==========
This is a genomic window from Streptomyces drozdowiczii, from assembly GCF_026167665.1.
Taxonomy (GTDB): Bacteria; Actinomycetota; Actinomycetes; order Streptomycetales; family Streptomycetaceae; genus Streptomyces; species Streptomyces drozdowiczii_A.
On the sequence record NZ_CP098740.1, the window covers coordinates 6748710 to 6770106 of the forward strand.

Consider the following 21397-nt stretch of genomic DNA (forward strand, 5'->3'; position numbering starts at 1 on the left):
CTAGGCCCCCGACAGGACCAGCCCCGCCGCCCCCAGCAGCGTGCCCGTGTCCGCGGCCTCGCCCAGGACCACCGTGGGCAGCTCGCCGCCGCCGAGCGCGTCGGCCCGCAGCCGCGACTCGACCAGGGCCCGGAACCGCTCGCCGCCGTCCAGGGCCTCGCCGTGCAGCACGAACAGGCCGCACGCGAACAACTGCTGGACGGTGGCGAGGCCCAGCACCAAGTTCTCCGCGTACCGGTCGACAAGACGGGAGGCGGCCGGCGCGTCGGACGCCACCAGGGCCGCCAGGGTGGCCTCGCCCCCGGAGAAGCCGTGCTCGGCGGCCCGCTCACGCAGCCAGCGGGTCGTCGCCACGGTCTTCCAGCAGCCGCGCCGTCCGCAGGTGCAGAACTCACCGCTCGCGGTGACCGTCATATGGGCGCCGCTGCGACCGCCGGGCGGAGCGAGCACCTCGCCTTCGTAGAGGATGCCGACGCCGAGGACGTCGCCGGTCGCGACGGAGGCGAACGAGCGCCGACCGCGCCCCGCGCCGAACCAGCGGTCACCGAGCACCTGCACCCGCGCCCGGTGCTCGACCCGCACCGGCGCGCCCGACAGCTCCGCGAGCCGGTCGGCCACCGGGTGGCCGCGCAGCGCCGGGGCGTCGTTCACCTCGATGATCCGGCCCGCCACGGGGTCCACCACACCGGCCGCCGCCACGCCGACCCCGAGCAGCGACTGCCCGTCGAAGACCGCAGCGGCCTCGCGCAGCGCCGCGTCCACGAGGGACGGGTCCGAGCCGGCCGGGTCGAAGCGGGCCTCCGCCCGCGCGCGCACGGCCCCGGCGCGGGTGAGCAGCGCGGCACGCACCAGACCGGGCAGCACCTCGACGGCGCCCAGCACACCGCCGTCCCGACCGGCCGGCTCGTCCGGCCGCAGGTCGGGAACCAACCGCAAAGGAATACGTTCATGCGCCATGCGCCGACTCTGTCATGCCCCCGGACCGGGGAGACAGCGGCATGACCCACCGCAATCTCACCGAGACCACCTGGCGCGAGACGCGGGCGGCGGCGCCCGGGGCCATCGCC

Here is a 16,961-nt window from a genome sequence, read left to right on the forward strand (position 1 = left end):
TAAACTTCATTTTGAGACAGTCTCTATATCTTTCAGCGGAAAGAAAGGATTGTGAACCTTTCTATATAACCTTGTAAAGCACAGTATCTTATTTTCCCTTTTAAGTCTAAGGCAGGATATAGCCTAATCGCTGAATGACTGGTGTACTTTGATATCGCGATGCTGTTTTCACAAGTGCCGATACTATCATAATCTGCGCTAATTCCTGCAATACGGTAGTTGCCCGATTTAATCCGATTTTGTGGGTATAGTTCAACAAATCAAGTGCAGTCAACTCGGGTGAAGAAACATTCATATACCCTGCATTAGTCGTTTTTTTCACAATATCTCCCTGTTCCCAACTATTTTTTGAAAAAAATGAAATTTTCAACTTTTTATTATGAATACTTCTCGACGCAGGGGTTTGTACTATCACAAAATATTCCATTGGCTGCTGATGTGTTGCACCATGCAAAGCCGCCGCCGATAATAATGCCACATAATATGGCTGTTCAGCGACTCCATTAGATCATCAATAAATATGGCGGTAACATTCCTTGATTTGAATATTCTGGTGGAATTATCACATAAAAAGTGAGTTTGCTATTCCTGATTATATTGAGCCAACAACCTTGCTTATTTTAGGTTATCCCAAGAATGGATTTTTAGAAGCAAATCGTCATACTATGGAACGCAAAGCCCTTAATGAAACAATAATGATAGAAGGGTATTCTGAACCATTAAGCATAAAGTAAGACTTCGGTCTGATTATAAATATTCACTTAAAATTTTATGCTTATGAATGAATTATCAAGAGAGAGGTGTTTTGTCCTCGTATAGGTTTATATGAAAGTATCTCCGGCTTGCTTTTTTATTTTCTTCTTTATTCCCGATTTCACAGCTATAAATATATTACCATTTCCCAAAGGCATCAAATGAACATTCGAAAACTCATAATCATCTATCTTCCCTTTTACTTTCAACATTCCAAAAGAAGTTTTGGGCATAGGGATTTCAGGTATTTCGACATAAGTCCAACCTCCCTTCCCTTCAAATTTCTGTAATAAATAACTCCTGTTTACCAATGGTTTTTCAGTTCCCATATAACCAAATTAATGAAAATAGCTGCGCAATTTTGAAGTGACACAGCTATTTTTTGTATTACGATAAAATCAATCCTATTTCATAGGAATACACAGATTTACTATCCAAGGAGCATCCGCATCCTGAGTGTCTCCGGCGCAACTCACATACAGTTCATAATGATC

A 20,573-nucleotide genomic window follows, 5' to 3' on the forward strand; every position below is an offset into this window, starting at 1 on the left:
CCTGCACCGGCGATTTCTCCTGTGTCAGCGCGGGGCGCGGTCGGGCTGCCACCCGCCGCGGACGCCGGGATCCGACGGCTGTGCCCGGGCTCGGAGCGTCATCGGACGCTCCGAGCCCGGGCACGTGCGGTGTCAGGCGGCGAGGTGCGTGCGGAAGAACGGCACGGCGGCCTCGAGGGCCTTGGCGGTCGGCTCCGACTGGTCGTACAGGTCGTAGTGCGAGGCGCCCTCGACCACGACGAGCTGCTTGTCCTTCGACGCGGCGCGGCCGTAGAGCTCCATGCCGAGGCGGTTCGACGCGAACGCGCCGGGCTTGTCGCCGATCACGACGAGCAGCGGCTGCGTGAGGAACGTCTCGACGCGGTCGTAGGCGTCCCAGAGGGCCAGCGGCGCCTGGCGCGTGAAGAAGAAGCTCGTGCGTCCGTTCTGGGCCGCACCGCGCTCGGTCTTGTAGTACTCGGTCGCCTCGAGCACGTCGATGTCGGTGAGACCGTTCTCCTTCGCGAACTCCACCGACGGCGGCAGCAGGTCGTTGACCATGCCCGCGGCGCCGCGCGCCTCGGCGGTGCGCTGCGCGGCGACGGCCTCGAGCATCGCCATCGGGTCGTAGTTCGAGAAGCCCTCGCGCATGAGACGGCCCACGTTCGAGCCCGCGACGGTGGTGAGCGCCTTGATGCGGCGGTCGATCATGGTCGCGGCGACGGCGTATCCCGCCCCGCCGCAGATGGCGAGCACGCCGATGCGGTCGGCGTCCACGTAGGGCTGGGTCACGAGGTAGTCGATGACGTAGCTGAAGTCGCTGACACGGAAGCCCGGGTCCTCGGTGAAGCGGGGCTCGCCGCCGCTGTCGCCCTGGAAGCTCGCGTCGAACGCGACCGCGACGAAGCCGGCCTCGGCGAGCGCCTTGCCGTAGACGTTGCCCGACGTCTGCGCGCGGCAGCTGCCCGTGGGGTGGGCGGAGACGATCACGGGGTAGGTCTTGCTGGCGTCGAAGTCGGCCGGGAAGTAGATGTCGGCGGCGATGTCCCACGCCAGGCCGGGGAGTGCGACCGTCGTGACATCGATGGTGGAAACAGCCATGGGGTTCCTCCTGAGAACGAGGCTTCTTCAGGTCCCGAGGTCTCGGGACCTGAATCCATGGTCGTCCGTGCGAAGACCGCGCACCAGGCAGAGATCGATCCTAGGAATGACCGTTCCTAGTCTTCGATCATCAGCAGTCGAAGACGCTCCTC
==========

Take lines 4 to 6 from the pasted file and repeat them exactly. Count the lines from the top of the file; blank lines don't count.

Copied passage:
Consider the following 21397-nt stretch of genomic DNA (forward strand, 5'->3'; position numbering starts at 1 on the left):
CTAGGCCCCCGACAGGACCAGCCCCGCCGCCCCCAGCAGCGTGCCCGTGTCCGCGGCCTCGCCCAGGACCACCGTGGGCAGCTCGCCGCCGCCGAGCGCGTCGGCCCGCAGCCGCGACTCGACCAGGGCCCGGAACCGCTCGCCGCCGTCCAGGGCCTCGCCGTGCAGCACGAACAGGCCGCACGCGAACAACTGCTGGACGGTGGCGAGGCCCAGCACCAAGTTCTCCGCGTACCGGTCGACAAGACGGGAGGCGGCCGGCGCGTCGGACGCCACCAGGGCCGCCAGGGTGGCCTCGCCCCCGGAGAAGCCGTGCTCGGCGGCCCGCTCACGCAGCCAGCGGGTCGTCGCCACGGTCTTCCAGCAGCCGCGCCGTCCGCAGGTGCAGAACTCACCGCTCGCGGTGACCGTCATATGGGCGCCGCTGCGACCGCCGGGCGGAGCGAGCACCTCGCCTTCGTAGAGGATGCCGACGCCGAGGACGTCGCCGGTCGCGACGGAGGCGAACGAGCGCCGACCGCGCCCCGCGCCGAACCAGCGGTCACCGAGCACCTGCACCCGCGCCCGGTGCTCGACCCGCACCGGCGCGCCCGACAGCTCCGCGAGCCGGTCGGCCACCGGGTGGCCGCGCAGCGCCGGGGCGTCGTTCACCTCGATGATCCGGCCCGCCACGGGGTCCACCACACCGGCCGCCGCCACGCCGACCCCGAGCAGCGACTGCCCGTCGAAGACCGCAGCGGCCTCGCGCAGCGCCGCGTCCACGAGGGACGGGTCCGAGCCGGCCGGGTCGAAGCGGGCCTCCGCCCGCGCGCGCACGGCCCCGGCGCGGGTGAGCAGCGCGGCACGCACCAGACCGGGCAGCACCTCGACGGCGCCCAGCACACCGCCGTCCCGACCGGCCGGCTCGTCCGGCCGCAGGTCGGGAACCAACCGCAAAGGAATACGTTCATGCGCCATGCGCCGACTCTGTCATGCCCCCGGACCGGGGAGACAGCGGCATGACCCACCGCAATCTCACCGAGACCACCTGGCGCGAGACGCGGGCGGCGGCGCCCGGGGCCATCGCC

Here is a 16,961-nt window from a genome sequence, read left to right on the forward strand (position 1 = left end):